Case studies and campaign fundraising and spending figures from the 2018 midterm elections Influence of the #MeToo movement and unprecedented numbers of female activists and donors. Analysis of the Democratic takeover of the House of Representatives. The rise of super PACs and 501(c) organizations that exist for the sole purpose of advancing the career of an individual candidate and can raise money from sources and in amounts prohibited to the candidate The increased influence of wealthy individuals and groups on the conduct of congressional campaigns The use of social media and the Internet to raise money, communicate with voters, recruit volunteers, and pretest television ads Updated coverage of campaign strategy and communications includes the use of big data, microtargeting, and social media Introduction of new convenience voting methods in many states Introduction of other state reforms, such as redistricting commissions and California’s top-two primary system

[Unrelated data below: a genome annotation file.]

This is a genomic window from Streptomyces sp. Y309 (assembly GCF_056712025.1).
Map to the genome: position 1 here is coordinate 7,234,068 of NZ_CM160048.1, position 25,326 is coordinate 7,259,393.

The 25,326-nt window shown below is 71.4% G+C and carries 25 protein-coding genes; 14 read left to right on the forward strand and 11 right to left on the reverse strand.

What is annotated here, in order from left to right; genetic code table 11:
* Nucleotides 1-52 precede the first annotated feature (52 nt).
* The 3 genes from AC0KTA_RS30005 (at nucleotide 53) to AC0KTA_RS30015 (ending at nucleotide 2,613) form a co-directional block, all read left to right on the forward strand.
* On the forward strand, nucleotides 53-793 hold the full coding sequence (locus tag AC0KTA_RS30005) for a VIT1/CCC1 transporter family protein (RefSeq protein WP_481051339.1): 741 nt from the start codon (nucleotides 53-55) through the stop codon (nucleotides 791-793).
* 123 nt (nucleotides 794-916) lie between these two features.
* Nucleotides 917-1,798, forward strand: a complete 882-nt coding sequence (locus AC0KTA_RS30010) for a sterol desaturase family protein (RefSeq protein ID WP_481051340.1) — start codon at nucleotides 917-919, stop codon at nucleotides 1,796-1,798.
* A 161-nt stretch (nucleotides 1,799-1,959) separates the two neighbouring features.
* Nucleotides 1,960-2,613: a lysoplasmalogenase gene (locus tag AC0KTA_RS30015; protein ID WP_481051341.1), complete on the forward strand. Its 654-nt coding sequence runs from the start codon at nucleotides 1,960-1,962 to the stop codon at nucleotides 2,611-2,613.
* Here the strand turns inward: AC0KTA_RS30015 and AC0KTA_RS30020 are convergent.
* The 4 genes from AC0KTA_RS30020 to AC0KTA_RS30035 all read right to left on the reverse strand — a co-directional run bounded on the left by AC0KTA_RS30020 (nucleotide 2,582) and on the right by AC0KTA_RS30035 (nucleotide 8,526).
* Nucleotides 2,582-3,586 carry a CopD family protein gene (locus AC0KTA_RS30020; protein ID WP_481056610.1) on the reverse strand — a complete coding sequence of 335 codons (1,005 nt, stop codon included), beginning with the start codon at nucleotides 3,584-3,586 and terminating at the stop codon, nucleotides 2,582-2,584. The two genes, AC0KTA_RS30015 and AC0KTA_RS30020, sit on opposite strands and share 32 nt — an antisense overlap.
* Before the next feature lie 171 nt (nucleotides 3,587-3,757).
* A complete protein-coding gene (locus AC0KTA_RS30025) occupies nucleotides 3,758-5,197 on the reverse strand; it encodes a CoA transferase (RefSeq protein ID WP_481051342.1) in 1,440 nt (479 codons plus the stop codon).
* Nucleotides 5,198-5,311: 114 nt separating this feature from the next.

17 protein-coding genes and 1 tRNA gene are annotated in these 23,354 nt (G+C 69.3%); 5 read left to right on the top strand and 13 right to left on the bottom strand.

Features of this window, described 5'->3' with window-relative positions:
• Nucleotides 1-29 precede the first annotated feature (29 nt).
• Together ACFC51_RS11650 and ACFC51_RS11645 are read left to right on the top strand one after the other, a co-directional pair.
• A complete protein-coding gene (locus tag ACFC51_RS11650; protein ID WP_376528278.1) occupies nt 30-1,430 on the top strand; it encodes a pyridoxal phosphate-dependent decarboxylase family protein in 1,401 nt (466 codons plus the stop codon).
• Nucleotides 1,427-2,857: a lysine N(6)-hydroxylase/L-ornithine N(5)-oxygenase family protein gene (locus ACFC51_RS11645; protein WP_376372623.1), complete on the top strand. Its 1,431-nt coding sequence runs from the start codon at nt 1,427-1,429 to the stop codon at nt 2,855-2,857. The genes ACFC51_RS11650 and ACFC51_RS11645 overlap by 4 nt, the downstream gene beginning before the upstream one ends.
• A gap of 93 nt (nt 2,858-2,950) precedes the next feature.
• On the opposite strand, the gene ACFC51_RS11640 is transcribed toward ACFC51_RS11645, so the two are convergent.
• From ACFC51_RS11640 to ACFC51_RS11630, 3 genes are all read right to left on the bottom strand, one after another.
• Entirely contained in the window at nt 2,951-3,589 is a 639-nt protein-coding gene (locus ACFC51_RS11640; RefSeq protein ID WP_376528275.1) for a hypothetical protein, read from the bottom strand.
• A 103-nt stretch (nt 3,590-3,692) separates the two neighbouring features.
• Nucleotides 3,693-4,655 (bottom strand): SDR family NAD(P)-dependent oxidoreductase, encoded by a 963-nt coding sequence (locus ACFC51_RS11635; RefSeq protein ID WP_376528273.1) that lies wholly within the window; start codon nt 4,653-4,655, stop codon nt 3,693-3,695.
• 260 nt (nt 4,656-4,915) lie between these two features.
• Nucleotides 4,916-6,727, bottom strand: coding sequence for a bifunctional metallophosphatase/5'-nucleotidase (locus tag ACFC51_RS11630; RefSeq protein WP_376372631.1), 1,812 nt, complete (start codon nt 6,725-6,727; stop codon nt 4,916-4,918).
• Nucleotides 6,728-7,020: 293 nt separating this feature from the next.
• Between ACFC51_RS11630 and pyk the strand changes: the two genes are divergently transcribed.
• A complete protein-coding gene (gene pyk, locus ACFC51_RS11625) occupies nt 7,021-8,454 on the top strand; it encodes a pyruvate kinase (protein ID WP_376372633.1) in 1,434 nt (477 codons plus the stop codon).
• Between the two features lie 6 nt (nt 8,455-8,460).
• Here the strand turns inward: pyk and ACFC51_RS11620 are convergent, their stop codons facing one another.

Chapter 6: The Campaign for Resources
The Campaign for Resources
Vice President Hubert Humphrey described fundraising as a “disgusting, degrading, demeaning experience.”1 Few politicians would disagree with this sentiment. Yet spending money on political campaigns predates the Constitution. In 1757 George Washington purchased 28 gallons of rum, 50 gallons of spiked punch, 46 gallons of beer, 34 gallons of wine, and a couple gallons of hard cider to help solidify his political base and win over enough uncommitted voters to get elected to the Virginia House of Burgesses.2 Population growth, technological advancements, suburbanization, and other changes associated with the emergence of a modern mass democracy in the United States have driven up the costs of campaigning since Washington launched his political career. Candidates, parties, and ...